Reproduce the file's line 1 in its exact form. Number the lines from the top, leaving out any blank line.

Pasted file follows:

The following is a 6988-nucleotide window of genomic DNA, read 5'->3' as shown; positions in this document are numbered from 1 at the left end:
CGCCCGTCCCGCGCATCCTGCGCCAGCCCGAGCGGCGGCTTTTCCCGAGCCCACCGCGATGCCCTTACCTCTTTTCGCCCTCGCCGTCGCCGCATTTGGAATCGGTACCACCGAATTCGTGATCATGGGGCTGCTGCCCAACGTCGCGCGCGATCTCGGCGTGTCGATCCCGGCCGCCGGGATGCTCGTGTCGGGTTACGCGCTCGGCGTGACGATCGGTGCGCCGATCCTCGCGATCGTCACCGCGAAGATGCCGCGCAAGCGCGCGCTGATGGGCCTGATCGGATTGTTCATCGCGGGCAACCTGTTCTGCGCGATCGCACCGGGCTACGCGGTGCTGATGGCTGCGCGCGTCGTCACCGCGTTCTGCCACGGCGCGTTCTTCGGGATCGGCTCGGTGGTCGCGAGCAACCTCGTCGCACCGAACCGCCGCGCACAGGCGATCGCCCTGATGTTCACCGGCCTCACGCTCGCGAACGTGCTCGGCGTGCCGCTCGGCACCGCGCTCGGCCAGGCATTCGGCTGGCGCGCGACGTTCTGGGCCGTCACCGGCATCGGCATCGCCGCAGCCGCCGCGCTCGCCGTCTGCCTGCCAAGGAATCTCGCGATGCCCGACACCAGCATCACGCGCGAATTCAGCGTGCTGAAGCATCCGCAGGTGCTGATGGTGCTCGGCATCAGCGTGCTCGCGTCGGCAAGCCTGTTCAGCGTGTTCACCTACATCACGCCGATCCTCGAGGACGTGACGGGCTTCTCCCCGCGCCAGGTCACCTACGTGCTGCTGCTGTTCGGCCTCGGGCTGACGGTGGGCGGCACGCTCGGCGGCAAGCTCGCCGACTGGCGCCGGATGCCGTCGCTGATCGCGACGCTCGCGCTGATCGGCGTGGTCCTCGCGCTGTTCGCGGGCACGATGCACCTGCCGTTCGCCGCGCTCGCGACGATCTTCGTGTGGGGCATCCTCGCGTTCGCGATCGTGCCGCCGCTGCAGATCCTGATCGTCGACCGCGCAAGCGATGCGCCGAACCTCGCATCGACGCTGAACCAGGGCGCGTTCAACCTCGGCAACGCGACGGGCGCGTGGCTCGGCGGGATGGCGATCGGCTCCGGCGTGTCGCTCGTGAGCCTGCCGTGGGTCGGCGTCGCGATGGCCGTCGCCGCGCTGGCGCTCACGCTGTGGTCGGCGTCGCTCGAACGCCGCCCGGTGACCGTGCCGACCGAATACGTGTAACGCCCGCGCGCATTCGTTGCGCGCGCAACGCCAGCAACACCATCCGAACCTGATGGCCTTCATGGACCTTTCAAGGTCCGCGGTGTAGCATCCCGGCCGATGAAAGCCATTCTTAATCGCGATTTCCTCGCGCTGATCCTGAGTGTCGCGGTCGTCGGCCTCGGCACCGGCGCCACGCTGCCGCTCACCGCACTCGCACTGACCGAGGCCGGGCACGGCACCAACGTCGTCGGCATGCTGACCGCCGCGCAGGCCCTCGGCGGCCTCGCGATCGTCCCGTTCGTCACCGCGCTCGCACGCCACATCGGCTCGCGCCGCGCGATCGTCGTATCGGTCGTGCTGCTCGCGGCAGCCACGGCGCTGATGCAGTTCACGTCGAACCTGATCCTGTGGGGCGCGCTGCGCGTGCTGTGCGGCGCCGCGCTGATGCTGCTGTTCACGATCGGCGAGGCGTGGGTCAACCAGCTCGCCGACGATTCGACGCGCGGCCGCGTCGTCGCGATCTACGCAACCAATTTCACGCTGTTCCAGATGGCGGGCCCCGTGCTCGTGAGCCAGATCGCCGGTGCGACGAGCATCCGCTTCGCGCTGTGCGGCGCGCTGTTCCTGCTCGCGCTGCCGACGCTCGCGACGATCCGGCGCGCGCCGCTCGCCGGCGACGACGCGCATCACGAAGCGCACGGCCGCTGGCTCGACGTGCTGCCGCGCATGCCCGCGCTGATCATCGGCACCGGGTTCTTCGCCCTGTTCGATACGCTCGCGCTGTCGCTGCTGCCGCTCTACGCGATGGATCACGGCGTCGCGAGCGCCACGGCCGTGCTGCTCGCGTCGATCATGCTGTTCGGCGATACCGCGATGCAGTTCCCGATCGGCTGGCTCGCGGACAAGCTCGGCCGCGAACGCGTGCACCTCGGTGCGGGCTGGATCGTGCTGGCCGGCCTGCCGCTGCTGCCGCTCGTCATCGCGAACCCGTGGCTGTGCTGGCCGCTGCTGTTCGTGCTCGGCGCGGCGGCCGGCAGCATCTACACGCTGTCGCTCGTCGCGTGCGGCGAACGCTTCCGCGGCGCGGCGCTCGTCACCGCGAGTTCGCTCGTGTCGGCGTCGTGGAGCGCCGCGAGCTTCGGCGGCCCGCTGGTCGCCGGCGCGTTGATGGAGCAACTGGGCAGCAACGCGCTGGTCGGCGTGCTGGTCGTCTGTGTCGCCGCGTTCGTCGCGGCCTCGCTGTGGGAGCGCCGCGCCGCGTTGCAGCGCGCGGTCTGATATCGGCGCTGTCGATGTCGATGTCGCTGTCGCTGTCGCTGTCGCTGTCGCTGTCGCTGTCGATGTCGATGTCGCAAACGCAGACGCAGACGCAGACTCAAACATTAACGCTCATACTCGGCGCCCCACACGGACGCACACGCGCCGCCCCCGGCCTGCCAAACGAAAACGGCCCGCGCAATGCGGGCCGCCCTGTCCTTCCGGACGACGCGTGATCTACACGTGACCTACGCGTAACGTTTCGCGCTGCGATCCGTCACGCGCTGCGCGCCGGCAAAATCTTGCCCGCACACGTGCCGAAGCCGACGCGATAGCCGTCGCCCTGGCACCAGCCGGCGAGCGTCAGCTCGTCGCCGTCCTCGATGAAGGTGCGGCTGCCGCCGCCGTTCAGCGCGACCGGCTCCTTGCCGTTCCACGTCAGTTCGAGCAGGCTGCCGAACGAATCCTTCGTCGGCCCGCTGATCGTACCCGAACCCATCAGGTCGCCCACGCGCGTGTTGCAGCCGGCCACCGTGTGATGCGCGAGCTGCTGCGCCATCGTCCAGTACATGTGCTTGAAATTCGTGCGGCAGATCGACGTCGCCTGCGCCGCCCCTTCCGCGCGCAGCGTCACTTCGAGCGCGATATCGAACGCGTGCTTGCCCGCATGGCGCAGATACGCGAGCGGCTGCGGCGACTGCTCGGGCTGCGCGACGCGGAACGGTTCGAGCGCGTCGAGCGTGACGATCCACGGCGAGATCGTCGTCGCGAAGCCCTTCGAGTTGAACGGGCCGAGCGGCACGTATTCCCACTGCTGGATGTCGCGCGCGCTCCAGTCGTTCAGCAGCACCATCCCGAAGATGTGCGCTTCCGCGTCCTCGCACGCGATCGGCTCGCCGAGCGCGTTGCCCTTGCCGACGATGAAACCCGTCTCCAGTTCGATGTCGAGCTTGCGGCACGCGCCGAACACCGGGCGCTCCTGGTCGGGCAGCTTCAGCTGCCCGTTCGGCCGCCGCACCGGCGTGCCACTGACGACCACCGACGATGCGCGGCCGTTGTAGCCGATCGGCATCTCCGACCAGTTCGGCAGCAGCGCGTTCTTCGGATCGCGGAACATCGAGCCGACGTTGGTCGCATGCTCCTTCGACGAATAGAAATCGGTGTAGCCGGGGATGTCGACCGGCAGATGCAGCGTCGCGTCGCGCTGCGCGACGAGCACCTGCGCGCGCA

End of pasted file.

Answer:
The following is a 6988-nucleotide window of genomic DNA, read 5'->3' as shown; positions in this document are numbered from 1 at the left end: